Delay in detection of Leprosy accelerates transmission

Delay in detection of Leprosy accelerates transmission

April 17, 2017
India

Leprosy remains an important cause of preventable disabilities. After the advent of multidrug therapy, new leprosy cases have come down dramatically. Despite this achievement, India, which contributes 60% to the global leprosy burden, faces some challenges to eliminate the disease, including active transmission in the community and delayed diagnosis of leprosy patients. Dr. Thirumugum Muthuvel, the principle author of the study, Leprosy trends at a tertiary care hospital in Mumbai, India, from 2008 to 2015 talks about Leprosy, how it impacts populations and what can be done to overcome this public health challenge.  

 

  1. You conducted a study titled, “Leprosy trends at a tertiary care hospital in Mumbai, India, from 2008 to 2015”, which was published in late 2016. What were the objectives of the study and what were your findings?

The objectives of the study were: 1) to determine sociodemographic and clinical characteristics of newly diagnosed adults and children (less than 15 years) with leprosy and their trends over time (2008–2015) and 2) to describe the profile of surgical procedures among leprosy patients registered for reconstructive surgeries during 2006–2015 in a tertiary care hospital, Mumbai.

The study reveals an 18% increase in the number of teenagers (under 15 years) contracting the disease from 2008-2015. The study also pointed out that maximum amount of patients, both adult and children, belong to migrant families from Uttar Pradesh (37.5%) and Bihar (8%). The statistics indicate that there is a delay in detection of cases to avoid transmission in children. The study revealed that targeting children and migrants and ensuring early diagnosis and treatment initiation are essential components for leprosy elimination in an urban metropolis in India.

  1. What do you plan to do with the findings of the study?  

Against the backdrop of National Leprosy Eradication Programme and the number of new cases being detected throughout the country, we wanted to observe the transmission trend and to understand a better diagnostic approach in patients at a referral centre. We wanted to inform the health care providers about the findings and highlight the age group which needs to be targeted for reducing the disease burden. Despite leprosy being a preventable disability, why is the situation on ground so grim?

The disease starts with a painless skin patch which does not cause any problem in an individual’s routine life. So, people tend to ignore this symptom. As months/years pass by they develop symptoms like numbness or reduced sensation in hand/feet or leprosy reactions in the face/other parts of the body. A majority of them ignore this symptom as well and only a few seek any qualified or non-qualified medical practitioner. These practitioners too do not suspect leprosy at first sight due to limited knowledge about leprosy symptoms. Leprosy diagnosis does not require any sophisticated equipment, it requires a thorough examination of skin, hand, feet for sensory and muscle testing. These tests can be performed even at an Out Patient Department (OPD). However, due to the delay in seeking medical support causes nerve damage, eventually leading to disability.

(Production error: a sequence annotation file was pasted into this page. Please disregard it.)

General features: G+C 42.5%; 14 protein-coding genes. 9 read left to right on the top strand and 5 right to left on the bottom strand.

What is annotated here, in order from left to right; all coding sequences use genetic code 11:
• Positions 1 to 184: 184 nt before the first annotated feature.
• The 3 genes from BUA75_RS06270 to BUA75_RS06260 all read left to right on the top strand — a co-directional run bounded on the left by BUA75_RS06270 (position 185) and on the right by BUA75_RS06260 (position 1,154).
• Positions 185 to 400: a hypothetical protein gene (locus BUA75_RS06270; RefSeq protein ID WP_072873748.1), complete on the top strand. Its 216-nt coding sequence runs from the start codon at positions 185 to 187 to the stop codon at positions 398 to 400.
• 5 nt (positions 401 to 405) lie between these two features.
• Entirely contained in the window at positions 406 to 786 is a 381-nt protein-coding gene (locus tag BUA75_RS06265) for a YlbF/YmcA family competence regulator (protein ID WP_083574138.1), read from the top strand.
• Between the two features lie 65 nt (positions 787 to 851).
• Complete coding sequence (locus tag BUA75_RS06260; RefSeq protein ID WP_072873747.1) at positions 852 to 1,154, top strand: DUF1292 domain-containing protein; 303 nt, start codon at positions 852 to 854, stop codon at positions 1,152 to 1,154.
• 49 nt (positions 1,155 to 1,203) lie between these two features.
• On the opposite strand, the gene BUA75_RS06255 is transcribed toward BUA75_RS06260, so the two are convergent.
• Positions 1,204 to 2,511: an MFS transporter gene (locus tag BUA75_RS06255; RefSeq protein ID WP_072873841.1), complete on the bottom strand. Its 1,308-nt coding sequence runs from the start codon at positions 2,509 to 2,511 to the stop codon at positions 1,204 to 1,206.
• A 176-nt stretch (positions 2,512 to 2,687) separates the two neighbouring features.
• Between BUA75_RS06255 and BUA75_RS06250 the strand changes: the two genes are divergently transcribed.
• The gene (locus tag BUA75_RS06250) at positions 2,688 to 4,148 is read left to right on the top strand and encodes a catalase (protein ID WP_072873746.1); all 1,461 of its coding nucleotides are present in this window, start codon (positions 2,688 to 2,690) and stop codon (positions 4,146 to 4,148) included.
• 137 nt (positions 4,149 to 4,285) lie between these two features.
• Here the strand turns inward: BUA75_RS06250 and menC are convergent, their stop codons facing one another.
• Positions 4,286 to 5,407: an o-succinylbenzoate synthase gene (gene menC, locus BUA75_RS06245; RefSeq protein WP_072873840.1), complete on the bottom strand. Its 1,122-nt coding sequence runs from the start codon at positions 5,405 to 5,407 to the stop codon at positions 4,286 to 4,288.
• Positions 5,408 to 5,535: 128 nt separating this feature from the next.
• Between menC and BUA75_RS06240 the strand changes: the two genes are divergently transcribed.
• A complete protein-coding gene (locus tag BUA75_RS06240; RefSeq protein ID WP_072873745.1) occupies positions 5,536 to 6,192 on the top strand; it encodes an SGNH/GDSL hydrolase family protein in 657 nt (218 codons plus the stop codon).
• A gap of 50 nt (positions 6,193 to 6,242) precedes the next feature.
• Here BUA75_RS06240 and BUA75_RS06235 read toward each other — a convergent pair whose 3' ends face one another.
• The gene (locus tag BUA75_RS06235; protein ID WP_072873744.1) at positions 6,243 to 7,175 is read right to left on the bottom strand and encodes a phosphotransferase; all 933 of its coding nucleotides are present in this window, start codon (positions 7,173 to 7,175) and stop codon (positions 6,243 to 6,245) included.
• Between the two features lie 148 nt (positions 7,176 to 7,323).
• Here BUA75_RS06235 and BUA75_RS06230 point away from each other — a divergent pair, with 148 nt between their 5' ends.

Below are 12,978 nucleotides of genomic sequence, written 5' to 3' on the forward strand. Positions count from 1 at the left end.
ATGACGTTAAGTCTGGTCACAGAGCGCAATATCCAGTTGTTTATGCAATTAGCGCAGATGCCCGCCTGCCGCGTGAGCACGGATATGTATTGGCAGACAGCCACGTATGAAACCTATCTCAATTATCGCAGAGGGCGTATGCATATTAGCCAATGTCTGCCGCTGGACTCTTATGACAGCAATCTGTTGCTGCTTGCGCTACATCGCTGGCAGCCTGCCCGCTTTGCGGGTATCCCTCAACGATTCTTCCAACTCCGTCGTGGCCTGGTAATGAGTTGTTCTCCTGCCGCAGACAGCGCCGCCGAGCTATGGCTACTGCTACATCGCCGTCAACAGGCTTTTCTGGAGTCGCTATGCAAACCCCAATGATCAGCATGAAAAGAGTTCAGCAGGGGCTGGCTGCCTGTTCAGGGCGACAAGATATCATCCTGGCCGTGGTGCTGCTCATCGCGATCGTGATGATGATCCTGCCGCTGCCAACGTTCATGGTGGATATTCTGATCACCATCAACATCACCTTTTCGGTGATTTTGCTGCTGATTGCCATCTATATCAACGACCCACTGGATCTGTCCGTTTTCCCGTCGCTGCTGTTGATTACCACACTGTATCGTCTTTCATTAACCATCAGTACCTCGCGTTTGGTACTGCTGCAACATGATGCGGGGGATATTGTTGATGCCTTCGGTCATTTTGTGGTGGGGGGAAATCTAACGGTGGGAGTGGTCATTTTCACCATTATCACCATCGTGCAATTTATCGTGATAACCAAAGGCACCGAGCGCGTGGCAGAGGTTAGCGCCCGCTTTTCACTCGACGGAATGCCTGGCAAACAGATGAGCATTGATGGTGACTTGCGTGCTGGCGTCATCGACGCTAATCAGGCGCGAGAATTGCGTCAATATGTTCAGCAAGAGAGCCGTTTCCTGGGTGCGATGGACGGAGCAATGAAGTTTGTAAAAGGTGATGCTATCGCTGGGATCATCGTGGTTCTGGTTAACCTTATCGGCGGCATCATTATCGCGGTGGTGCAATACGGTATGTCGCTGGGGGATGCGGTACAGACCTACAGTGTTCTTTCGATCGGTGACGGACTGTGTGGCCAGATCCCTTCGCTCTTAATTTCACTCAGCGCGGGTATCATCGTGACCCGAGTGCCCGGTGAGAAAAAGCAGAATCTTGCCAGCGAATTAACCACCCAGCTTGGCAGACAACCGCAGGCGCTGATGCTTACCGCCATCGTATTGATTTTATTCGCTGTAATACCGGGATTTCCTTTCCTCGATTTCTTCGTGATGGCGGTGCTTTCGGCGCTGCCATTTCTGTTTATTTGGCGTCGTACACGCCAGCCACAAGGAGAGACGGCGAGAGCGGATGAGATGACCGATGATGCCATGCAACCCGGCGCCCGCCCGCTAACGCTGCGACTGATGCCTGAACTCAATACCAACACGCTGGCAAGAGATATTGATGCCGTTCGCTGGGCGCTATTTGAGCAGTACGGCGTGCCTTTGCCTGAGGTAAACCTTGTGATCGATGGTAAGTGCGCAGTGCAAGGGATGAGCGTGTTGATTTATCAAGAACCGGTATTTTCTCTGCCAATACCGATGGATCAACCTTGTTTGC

Further, there is a lack of awareness or low awareness within the community about the symptoms, availability of treatment which poses a challenge to timely diagnosis. Apart from these factors, it is also the stigma which prevents people from seeking treatment. Leprosy treatment is freely available in Government facility, but patients don’t seek them due to the stigma associated.

The bacteria, Mycobacterium leprae that causes leprosy, has an incubation period of months or even years, depending on the immunity of an individual. Parents of infected children need to read the symptoms as early possible to avail treatment so the disease doesn’t reach a chronic stage.

There is a lot of stigma attached to this disease which inhibits its timely diagnosis. 

  1. How is leprosy diagnosed and treated effectively?

Leprosy can be diagnosed by thoroughly examining the skin patch for any reduced sensation. Performing nerve function tests to see if there is any sensory loss in hand, feet, is beneficial. Performing muscle testing to assess for any weakness in eye, hand and feet is also helpful.

Treatment is available in the form of blister packs, free of cost at Government facilities across the country. Based on the bacterial load, treatment course can vary between 6 months to 12 months.

  1. Who is at most risk of contracting leprosy?

Everyone is at risk of leprosy; the immunity level of an individual decides who gets the disease. Leprosy spreads through droplet infection, and it takes long period (months to years) to get the symptoms. Those individuals who are in close contact with a person who is infected with leprosy but has not taken any treatment are the actual disease spreaders.

  1. In your opinion, how can India curb the spread of Leprosy?

Every year India reports 1.2 lakhs new leprosy patients. Only when individuals are self-conscious about their health, symptoms are noticed and if they are made aware of health facilities made available by health care providers, can we suspect and identify the disease at the earliest.

 

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Leprosy

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